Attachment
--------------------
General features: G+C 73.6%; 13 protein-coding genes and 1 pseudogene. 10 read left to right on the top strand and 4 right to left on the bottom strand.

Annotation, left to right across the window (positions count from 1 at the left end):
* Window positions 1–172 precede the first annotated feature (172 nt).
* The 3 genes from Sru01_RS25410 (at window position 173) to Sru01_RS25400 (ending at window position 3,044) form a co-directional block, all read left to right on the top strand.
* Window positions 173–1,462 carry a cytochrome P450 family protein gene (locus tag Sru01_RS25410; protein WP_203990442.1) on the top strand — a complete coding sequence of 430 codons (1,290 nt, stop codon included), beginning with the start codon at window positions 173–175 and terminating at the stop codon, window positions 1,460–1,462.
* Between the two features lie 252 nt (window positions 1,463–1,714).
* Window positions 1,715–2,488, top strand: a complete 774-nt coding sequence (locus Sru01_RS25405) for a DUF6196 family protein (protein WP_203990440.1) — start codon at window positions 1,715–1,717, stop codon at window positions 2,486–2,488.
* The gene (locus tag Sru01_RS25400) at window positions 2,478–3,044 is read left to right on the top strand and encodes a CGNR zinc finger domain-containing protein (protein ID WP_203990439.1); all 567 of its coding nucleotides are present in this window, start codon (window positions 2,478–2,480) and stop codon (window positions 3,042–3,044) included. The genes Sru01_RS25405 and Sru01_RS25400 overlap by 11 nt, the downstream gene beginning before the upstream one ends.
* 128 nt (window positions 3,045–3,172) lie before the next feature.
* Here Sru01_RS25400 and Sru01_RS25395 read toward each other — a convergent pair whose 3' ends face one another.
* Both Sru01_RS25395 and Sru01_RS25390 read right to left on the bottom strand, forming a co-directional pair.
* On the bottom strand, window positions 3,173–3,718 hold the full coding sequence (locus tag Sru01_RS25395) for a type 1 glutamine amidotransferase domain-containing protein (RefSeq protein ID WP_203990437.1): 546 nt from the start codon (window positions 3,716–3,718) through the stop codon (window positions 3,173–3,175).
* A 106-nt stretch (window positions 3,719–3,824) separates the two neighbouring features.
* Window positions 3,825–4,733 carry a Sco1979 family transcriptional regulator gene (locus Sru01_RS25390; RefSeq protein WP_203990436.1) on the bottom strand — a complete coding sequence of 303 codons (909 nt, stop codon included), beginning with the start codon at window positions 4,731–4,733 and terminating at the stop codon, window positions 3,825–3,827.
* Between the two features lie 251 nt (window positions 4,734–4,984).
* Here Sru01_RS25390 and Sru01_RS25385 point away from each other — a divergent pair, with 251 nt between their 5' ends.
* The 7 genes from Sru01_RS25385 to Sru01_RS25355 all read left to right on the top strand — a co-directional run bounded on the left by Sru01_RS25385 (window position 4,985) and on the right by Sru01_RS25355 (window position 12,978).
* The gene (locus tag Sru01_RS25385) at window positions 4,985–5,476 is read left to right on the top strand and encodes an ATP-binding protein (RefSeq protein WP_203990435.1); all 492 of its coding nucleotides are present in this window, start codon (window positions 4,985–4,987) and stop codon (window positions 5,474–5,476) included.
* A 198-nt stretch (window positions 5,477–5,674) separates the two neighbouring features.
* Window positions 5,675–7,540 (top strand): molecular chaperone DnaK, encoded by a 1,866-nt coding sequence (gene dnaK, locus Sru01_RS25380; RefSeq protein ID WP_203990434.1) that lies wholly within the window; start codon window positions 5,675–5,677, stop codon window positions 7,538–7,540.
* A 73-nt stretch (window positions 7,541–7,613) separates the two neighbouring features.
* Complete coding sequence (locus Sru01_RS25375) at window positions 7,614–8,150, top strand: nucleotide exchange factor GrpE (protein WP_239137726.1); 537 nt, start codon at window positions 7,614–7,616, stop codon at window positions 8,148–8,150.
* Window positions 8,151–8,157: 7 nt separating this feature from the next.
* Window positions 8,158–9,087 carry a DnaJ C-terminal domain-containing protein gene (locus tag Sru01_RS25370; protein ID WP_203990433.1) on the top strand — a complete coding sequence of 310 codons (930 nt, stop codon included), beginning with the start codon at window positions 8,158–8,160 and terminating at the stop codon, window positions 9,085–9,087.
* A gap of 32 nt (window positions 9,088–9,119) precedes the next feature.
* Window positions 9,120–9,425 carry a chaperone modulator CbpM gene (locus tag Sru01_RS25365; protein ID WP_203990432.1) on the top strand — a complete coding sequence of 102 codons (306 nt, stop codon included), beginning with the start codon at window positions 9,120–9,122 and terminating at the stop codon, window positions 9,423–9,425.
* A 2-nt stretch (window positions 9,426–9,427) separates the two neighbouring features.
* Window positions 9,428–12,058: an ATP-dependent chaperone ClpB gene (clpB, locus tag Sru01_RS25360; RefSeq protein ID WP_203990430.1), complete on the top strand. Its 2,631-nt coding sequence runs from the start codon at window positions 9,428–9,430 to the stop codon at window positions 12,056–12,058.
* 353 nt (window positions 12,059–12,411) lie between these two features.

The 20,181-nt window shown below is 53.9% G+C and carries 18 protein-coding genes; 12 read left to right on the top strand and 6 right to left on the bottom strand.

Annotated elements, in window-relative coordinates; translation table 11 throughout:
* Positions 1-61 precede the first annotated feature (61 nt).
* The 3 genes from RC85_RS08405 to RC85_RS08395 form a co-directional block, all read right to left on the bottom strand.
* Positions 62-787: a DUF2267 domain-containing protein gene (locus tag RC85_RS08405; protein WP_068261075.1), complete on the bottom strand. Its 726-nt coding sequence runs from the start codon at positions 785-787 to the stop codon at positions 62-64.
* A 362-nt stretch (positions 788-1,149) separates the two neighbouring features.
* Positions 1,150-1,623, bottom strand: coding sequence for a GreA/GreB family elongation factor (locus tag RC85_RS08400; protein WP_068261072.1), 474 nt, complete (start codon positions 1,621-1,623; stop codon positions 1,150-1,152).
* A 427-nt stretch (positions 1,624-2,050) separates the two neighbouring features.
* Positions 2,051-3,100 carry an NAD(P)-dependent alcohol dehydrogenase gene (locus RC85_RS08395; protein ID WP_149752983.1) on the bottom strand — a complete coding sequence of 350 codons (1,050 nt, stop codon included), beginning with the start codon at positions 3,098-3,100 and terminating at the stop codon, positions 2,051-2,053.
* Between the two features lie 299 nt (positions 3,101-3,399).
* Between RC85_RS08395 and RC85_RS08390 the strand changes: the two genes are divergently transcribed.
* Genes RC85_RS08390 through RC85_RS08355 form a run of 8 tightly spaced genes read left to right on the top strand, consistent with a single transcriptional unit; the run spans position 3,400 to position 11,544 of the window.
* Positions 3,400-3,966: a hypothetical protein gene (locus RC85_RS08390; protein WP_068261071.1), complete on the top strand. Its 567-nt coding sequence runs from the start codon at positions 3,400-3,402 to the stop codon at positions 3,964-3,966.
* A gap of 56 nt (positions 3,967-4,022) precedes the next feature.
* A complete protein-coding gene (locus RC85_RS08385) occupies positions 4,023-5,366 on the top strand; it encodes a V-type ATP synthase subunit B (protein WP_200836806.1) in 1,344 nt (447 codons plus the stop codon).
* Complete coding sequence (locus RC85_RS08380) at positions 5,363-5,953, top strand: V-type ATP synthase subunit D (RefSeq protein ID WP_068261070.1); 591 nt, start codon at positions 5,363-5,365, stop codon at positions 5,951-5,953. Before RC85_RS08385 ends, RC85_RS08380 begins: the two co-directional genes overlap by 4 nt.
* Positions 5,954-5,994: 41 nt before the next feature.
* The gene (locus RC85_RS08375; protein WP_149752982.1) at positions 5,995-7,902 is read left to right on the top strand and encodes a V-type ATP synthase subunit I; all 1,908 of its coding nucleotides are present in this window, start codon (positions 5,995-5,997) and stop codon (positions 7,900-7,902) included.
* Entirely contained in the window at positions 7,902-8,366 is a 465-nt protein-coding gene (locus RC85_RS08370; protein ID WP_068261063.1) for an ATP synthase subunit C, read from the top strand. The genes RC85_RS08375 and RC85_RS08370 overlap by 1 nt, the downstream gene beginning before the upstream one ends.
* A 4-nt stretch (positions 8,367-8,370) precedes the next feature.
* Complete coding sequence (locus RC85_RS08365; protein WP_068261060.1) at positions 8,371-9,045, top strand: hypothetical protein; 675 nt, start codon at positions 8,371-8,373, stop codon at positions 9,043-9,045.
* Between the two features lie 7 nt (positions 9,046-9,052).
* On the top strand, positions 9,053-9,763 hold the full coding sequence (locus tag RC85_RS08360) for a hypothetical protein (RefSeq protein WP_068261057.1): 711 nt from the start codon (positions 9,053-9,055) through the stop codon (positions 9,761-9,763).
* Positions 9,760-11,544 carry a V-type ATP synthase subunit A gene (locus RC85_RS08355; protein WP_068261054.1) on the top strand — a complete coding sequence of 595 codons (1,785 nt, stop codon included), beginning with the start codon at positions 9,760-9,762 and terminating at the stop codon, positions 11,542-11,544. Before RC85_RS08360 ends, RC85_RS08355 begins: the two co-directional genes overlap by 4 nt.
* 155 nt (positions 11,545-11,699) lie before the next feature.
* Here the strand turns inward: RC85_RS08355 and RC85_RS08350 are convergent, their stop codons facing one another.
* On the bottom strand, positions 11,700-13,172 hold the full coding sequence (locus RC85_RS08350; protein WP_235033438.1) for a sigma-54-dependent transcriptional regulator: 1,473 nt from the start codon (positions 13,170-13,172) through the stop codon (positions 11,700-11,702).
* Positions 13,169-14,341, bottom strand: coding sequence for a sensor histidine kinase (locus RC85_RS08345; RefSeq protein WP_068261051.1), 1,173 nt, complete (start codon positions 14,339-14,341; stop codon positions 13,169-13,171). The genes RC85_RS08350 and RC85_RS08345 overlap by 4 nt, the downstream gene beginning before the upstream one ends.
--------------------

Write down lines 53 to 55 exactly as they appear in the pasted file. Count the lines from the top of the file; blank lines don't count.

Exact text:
* Positions 9,760-11,544 carry a V-type ATP synthase subunit A gene (locus RC85_RS08355; protein WP_068261054.1) on the top strand — a complete coding sequence of 595 codons (1,785 nt, stop codon included), beginning with the start codon at positions 9,760-9,762 and terminating at the stop codon, positions 11,542-11,544. Before RC85_RS08360 ends, RC85_RS08355 begins: the two co-directional genes overlap by 4 nt.
* 155 nt (positions 11,545-11,699) lie before the next feature.
* Here the strand turns inward: RC85_RS08355 and RC85_RS08350 are convergent, their stop codons facing one another.